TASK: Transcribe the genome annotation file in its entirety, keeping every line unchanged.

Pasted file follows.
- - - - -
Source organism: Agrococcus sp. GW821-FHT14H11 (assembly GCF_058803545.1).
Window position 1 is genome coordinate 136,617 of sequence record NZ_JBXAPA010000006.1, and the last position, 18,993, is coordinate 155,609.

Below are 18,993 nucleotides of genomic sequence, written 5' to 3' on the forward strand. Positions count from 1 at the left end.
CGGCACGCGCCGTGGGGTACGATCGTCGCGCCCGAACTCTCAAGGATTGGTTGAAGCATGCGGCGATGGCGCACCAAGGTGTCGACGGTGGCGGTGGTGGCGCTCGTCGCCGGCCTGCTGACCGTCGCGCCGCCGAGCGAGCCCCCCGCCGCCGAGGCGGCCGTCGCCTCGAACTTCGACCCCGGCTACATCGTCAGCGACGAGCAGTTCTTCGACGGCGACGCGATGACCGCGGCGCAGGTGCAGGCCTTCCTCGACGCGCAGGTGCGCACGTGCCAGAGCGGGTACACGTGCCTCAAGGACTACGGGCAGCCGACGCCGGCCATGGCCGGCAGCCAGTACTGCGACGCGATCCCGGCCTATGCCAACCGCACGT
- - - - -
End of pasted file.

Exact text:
Source organism: Agrococcus sp. GW821-FHT14H11 (assembly GCF_058803545.1).
Window position 1 is genome coordinate 136,617 of sequence record NZ_JBXAPA010000006.1, and the last position, 18,993, is coordinate 155,609.

Below are 18,993 nucleotides of genomic sequence, written 5' to 3' on the forward strand. Positions count from 1 at the left end.
CGGCACGCGCCGTGGGGTACGATCGTCGCGCCCGAACTCTCAAGGATTGGTTGAAGCATGCGGCGATGGCGCACCAAGGTGTCGACGGTGGCGGTGGTGGCGCTCGTCGCCGGCCTGCTGACCGTCGCGCCGCCGAGCGAGCCCCCCGCCGCCGAGGCGGCCGTCGCCTCGAACTTCGACCCCGGCTACATCGTCAGCGACGAGCAGTTCTTCGACGGCGACGCGATGACCGCGGCGCAGGTGCAGGCCTTCCTCGACGCGCAGGTGCGCACGTGCCAGAGCGGGTACACGTGCCTCAAGGACTACGGGCAGCCGACGCCGGCCATGGCCGGCAGCCAGTACTGCGACGCGATCCCGGCCTATGCCAACCGCACGT